The GCBR launched a new initiative recently around marine conservation. “Walking under the Rocks” is organised together with Oceans Research in Mossel Bay. The latter have an ongoing research and conservation project on intertidal organisms at Kanon Private Nature Reserve. Its aim is to evaluate the effectiveness of small nature reserves on the marine environment as well as understanding the driving factors of the intertidal ecosystems at Kanon.
Intertidal ecosystems have a huge impact on subsistence provisioning and on ecotourism. But there is not much local knowledge about the intertidal organisms – the species living between the two tide levels. Everyone knows dolphins, whales and sharks but very few realise the unique combination of living organisms under our feet.
We thought it would be fun to add a citizen science component to this project. This took the form of four beach workshops at different locations where the public were invited to learn how to recognize, appreciate and thus conserve the intertidal organisms.
To make it easy for the public the workshops were held on Saturday mornings. Suitable dates had to be picked according to the cycle of the tides to get the most suitable conditions. The first event took place on 21st May in Gouritsmond, followed two weeks later on 4th June at Stilbaai. Again two weeks later we were at Tergniet on 18th June. The final event at The Point in Mossel Bay had to be postponed several times due to weather conditions, but finally went ahead on July 16th. “Walking under the Rocks” gained popularity as more and more people came to take part at each workshop. We even had brave hearts all the way from Oudtshoorn who joined us more than once (dankie Louis en Thea Jordaan!). In total the events attracted around a hundred people – young and old.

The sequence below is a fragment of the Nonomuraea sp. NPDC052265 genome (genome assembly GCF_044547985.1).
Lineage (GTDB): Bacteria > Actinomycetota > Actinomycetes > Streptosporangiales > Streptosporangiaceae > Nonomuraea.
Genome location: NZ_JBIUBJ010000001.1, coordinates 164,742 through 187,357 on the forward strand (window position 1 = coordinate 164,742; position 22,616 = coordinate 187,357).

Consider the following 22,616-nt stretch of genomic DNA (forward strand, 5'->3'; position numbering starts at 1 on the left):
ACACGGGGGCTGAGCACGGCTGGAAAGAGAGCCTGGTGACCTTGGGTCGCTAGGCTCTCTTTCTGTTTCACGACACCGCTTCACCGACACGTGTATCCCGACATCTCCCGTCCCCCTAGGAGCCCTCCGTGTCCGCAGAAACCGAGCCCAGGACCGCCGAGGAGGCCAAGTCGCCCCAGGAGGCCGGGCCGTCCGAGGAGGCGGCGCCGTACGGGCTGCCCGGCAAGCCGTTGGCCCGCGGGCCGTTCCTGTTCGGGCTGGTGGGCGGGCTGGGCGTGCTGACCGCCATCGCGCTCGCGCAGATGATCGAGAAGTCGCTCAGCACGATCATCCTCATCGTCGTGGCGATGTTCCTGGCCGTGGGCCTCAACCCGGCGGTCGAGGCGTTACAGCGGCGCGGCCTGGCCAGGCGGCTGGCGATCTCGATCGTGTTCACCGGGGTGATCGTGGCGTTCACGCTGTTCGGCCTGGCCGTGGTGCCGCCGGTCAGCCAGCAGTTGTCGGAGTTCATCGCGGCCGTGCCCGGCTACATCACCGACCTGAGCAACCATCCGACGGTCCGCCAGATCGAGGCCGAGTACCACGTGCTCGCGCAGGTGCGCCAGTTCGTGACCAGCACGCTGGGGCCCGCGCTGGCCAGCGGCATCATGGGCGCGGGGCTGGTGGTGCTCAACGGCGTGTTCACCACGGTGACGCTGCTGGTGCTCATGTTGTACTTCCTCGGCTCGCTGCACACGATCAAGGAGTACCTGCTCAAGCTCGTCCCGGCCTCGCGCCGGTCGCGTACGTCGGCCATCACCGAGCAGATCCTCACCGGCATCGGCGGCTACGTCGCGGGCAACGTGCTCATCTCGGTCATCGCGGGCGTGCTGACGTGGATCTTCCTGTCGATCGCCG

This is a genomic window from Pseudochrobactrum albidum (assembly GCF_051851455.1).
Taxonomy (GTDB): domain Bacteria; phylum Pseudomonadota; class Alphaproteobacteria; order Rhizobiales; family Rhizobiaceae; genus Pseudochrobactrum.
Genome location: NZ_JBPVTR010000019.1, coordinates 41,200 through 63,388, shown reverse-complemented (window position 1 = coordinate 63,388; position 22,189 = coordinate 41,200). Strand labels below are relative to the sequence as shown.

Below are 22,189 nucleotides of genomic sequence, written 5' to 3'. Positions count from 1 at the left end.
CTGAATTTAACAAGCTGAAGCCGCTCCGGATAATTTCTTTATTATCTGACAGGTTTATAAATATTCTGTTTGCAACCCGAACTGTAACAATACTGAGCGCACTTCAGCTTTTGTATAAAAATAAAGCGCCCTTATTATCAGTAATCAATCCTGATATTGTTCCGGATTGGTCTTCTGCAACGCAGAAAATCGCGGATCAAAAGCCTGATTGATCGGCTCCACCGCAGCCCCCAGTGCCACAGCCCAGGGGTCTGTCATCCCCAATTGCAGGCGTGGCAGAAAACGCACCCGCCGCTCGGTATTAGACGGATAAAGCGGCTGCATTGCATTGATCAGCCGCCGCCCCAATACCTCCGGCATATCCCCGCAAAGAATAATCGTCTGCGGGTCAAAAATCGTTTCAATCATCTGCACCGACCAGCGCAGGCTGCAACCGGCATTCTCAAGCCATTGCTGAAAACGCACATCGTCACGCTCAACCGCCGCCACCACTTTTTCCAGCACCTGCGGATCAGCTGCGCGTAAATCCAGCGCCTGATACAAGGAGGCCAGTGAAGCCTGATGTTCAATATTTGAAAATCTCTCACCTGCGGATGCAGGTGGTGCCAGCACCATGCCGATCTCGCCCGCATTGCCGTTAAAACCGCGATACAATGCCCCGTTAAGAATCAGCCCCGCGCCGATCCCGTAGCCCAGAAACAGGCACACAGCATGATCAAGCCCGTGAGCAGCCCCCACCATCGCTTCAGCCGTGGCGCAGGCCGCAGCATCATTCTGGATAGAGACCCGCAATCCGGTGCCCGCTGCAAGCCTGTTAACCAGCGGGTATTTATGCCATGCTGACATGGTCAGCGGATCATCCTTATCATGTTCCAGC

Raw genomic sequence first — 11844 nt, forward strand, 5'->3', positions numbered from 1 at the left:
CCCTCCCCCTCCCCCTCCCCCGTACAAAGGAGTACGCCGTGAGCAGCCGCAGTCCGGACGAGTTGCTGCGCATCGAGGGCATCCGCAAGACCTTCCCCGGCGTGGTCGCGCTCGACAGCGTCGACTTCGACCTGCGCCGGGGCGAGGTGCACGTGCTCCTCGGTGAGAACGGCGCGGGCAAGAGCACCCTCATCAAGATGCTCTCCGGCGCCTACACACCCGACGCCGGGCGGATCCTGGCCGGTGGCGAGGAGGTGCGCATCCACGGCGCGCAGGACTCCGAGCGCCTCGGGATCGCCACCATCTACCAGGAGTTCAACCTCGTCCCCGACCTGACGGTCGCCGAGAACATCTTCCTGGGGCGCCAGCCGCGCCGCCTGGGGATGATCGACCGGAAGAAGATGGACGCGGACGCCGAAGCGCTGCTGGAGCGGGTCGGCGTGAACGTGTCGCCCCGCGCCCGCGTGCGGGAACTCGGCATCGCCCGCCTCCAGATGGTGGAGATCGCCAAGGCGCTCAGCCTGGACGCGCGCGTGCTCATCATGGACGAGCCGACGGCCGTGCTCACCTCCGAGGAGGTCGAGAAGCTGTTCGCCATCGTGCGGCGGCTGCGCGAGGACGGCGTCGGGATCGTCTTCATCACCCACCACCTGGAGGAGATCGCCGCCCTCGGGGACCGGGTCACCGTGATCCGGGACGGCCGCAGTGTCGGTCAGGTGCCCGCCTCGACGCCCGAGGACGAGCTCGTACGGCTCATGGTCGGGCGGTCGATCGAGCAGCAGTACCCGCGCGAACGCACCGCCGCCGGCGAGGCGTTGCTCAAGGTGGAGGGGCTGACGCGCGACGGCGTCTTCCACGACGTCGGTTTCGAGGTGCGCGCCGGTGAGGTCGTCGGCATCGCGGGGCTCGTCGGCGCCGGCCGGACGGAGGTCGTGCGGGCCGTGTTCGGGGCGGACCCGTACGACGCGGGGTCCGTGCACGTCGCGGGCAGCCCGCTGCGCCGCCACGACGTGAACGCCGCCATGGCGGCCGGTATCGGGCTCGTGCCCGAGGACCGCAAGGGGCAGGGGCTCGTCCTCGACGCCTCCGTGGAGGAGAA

Acheley Nortje of Oceans Research did a superb job in explaining with flair and passion the basic functioning of the intertidal ecosystem. After a short lecture the search began for interesting little creatures living under and around the rocks near the tidal pools. Acheley is a veritable fountain of knowledge of the subject and everyone was constantly amazed at how much beautiful life exists right there in front of our feet. Some people who walk the beach every day admitted they never suspected what was there – never mind the relationships between them. We found things like: sea anemones breakfasting on a crab – whelks as serious predators – sea urchins of so many colours – many gorgeous starfish – brittlestars – octopus - sea cucumbers – colourful sponges – lots of chitons – bright orange nudibranch – alikreukels – and thousands & thousands of periwinkles.
Walking under the Rocks has now ended, at least for now. But we would be keen to hear from you what you think of the initiative. Should it continue? Are you interested in becoming more actively involved in the research? Would you like to start your own resident citizen science project in your local area? Suggestions welcome!
Walking under Rocks was co-sponsored by Mossel Bay Municipality.
Starfish, Brittlestar and alikreukel recorded during Walking under the Rocks outing (Photo: Wendy Crane)